The report states, “Again, we see ‘super-connected millennials’ at 89 percent.”  The survey shows these “active citizens” (80 percent), to be among the strongest advocates of business.”

9. They are more positive and hopeful about business in general.

Millennial believe that “businesses behave in an ethical manner” and 62% say that business leaders are committed to helping society.

Millennial business owners have high expectations for themselves and for their businesses.

10. They value hard work.

Some businesses have had a common belief that Millennials will do as little work as possible. A survey from Project: Time Off shows that Millennials are actually more likely to want to be seen as “work martyrs.”

This martyr group can be defined as workers who are irreplaceable. They hesitate to take vacation days and who want to be seen as completely dedicated to their work.

11.  They know how to save money.

According to Pew Research, fewer Millennials live independently than before the recession. This may be largely due to higher housing prices and more student debt.

The bottom line is this: Millennials aren’t afraid to do what it takes to save money. They handle the inconvenience and  embarrassment of heading back to mom and dad’s basement, to save some cash.

Pew Research recession

12. They truly understand the sharing economy.

The older generations don’t understand the need for some services like Uber, Airbnb and WeWork.

For Boomers, ownership was seen as the pinnacle of success. Yet Gen Y’ers understand the benefits of pooling resources.  They are more likely to understand the importance of integrating shared economy practices into their business models.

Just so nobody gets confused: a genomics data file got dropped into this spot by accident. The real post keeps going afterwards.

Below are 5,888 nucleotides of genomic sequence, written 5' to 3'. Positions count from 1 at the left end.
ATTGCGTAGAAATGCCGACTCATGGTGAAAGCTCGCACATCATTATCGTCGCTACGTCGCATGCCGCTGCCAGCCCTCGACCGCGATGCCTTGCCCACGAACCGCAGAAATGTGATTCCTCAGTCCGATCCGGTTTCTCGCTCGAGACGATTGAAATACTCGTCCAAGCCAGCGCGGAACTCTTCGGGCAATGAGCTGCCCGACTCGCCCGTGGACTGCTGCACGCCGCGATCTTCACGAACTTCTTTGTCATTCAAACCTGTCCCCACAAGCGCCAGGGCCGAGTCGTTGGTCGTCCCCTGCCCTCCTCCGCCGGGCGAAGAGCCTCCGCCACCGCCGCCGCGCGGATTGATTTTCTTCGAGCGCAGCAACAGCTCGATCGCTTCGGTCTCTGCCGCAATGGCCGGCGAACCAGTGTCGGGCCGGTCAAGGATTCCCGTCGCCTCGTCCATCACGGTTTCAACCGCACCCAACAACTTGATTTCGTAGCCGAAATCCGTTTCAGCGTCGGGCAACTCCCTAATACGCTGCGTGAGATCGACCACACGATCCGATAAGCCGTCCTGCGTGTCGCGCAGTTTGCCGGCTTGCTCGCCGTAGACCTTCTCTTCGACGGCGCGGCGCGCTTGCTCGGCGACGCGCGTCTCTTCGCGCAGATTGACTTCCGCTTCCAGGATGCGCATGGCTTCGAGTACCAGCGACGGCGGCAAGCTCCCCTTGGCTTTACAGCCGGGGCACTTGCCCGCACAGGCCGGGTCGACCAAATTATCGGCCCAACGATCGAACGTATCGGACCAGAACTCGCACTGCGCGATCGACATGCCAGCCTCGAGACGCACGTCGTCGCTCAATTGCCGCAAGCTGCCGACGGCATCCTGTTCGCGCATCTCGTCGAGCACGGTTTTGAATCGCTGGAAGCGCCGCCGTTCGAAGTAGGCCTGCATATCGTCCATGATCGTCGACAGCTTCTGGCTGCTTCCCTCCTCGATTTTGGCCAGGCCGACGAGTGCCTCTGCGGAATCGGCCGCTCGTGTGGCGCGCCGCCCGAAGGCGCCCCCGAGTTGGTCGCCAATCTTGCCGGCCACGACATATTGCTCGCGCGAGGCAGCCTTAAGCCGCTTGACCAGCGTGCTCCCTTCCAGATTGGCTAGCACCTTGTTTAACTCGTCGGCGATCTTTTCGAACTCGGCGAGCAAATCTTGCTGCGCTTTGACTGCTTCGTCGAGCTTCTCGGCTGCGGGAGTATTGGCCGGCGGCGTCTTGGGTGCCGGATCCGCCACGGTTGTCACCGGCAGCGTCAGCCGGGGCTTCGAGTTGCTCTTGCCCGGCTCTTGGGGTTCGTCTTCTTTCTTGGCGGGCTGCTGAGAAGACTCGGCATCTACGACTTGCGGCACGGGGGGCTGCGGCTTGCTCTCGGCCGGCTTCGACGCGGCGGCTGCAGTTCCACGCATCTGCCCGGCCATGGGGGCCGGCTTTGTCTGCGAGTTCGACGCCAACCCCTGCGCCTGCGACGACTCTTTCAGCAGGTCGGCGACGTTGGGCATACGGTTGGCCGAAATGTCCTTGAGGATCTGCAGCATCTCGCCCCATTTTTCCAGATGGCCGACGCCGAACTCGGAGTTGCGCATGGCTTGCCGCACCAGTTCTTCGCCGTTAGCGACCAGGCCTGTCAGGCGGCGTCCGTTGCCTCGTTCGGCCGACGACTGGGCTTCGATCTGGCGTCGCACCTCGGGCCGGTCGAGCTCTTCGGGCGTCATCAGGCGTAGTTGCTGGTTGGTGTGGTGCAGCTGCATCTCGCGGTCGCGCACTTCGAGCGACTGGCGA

13. When it comes to buying products, Millennials value price over quality.

While non-Millenials believe quality is more important, Millennials are more likely to value a lower price tag. While some see this as a negative, it’s this mindset which motivates Millennial business owners. Millennials intend to drive down costs so they can offer the lowest prices possible.

14. Millennials value a healthy lifestyle.

And as we know, healthy workers are productive workers. According to Goldman Sachs, Millennials eat better, exercise more and smoke less than older generations.

Goldman Sachs infographic: Millennial eat more healthy

15. Millennials aren’t as flighty as everyone thinks.

Gen Y’ers have a reputation for jumping from one job (or business) to the next. Pew Research reports Millennials stick with a job as much as the previous generation did at that age. Take that, Boomers!

Final Thought

It seems no Millennial is immune from being called “lazy” or entitled.” Hopefully not for long — when all the tally’s are published.

Entrepreneur Evan Spiegel has even had to contend with these types of mischaracterizations. This reputation still followed after co-founding the social media giant, Snapchat.

Spiegel has been quoted as saying, “When we decided not to sell our business people called us a lot of things besides crazy. He continues, “things like ‘arrogant and entitled.’ The same words that I’ve heard used to describe our generation time and time again.

“The Millenial Generation. The ‘Me’ Generation. Well, it’s true. We do have a sense of entitlement, a sense of ownership, because, after all, this is the world we were born into, and we are responsible for it.”

I hope this post has proven that Millennials are anything but lazy. Watch! It will be proven that Millennials really do make the best and smartest business owners.

Thoughts? Comments? Share below!